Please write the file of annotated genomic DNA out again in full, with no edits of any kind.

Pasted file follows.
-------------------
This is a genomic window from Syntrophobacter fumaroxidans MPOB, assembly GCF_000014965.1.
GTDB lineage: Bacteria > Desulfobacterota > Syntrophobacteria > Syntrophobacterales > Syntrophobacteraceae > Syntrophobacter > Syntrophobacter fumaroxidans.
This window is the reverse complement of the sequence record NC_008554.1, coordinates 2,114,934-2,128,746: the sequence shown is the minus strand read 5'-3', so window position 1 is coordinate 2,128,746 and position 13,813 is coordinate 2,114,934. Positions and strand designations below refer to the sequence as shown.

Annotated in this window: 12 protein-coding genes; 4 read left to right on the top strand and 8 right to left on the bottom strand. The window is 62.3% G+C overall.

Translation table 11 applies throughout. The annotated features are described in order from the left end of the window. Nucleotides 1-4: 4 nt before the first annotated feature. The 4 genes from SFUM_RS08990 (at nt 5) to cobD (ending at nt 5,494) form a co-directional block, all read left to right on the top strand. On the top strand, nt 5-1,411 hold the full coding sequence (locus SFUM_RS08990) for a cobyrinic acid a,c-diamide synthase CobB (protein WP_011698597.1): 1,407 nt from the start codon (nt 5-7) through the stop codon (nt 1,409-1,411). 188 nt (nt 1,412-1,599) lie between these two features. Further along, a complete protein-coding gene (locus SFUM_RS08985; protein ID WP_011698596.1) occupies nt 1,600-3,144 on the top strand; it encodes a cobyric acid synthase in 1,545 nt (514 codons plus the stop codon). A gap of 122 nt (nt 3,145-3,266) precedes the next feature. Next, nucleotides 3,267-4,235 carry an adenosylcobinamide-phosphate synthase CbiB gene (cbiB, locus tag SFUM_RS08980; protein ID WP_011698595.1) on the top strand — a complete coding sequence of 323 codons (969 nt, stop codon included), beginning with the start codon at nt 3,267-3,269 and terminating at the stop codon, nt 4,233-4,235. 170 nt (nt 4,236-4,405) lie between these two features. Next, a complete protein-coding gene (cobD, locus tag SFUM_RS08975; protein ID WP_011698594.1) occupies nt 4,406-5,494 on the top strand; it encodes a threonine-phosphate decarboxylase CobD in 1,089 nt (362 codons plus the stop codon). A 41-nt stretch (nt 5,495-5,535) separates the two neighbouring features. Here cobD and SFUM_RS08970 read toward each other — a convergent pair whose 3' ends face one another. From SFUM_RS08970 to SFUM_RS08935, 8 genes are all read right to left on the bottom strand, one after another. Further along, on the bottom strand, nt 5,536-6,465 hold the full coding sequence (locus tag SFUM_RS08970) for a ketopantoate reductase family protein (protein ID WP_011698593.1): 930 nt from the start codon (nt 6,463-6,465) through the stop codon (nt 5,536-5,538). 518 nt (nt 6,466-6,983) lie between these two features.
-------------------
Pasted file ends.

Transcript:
This is a genomic window from Syntrophobacter fumaroxidans MPOB, assembly GCF_000014965.1.
GTDB lineage: Bacteria > Desulfobacterota > Syntrophobacteria > Syntrophobacterales > Syntrophobacteraceae > Syntrophobacter > Syntrophobacter fumaroxidans.
This window is the reverse complement of the sequence record NC_008554.1, coordinates 2,114,934-2,128,746: the sequence shown is the minus strand read 5'-3', so window position 1 is coordinate 2,128,746 and position 13,813 is coordinate 2,114,934. Positions and strand designations below refer to the sequence as shown.

Annotated in this window: 12 protein-coding genes; 4 read left to right on the top strand and 8 right to left on the bottom strand. The window is 62.3% G+C overall.

Translation table 11 applies throughout. The annotated features are described in order from the left end of the window. Nucleotides 1-4: 4 nt before the first annotated feature. The 4 genes from SFUM_RS08990 (at nt 5) to cobD (ending at nt 5,494) form a co-directional block, all read left to right on the top strand. On the top strand, nt 5-1,411 hold the full coding sequence (locus SFUM_RS08990) for a cobyrinic acid a,c-diamide synthase CobB (protein WP_011698597.1): 1,407 nt from the start codon (nt 5-7) through the stop codon (nt 1,409-1,411). 188 nt (nt 1,412-1,599) lie between these two features. Further along, a complete protein-coding gene (locus SFUM_RS08985; protein ID WP_011698596.1) occupies nt 1,600-3,144 on the top strand; it encodes a cobyric acid synthase in 1,545 nt (514 codons plus the stop codon). A gap of 122 nt (nt 3,145-3,266) precedes the next feature. Next, nucleotides 3,267-4,235 carry an adenosylcobinamide-phosphate synthase CbiB gene (cbiB, locus tag SFUM_RS08980; protein ID WP_011698595.1) on the top strand — a complete coding sequence of 323 codons (969 nt, stop codon included), beginning with the start codon at nt 3,267-3,269 and terminating at the stop codon, nt 4,233-4,235. 170 nt (nt 4,236-4,405) lie between these two features. Next, a complete protein-coding gene (cobD, locus tag SFUM_RS08975; protein ID WP_011698594.1) occupies nt 4,406-5,494 on the top strand; it encodes a threonine-phosphate decarboxylase CobD in 1,089 nt (362 codons plus the stop codon). A 41-nt stretch (nt 5,495-5,535) separates the two neighbouring features. Here cobD and SFUM_RS08970 read toward each other — a convergent pair whose 3' ends face one another. From SFUM_RS08970 to SFUM_RS08935, 8 genes are all read right to left on the bottom strand, one after another. Further along, on the bottom strand, nt 5,536-6,465 hold the full coding sequence (locus tag SFUM_RS08970) for a ketopantoate reductase family protein (protein ID WP_011698593.1): 930 nt from the start codon (nt 6,463-6,465) through the stop codon (nt 5,536-5,538). 518 nt (nt 6,466-6,983) lie between these two features.